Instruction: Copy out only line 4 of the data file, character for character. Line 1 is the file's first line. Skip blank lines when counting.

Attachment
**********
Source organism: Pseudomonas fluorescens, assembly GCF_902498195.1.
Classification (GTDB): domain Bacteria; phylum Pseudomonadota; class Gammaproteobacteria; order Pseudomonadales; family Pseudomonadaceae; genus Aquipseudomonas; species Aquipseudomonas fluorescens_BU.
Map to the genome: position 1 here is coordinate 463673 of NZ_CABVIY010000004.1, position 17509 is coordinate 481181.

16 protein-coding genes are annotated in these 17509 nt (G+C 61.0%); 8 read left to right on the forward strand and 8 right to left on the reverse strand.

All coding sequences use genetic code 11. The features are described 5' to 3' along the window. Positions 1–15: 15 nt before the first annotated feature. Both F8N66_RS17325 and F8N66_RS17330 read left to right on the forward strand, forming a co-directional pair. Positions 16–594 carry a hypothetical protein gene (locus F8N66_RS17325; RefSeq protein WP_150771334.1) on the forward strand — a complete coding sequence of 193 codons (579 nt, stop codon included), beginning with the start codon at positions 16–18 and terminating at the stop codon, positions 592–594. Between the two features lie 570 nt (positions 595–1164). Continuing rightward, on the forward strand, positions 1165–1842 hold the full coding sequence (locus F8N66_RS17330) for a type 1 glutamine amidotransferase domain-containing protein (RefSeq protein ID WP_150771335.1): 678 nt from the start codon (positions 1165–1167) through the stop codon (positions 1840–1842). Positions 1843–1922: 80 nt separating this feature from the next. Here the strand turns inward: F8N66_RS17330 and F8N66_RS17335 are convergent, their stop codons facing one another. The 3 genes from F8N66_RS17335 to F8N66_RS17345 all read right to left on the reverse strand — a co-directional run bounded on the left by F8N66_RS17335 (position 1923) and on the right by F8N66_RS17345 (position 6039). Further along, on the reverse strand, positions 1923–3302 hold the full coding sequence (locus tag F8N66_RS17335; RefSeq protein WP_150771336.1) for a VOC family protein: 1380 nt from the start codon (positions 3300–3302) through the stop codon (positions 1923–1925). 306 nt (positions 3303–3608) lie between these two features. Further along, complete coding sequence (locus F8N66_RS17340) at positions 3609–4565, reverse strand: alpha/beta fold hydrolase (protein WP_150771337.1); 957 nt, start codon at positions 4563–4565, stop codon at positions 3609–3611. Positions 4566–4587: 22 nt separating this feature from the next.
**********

16 protein-coding genes are annotated in these 17509 nt (G+C 61.0%); 8 read left to right on the forward strand and 8 right to left on the reverse strand.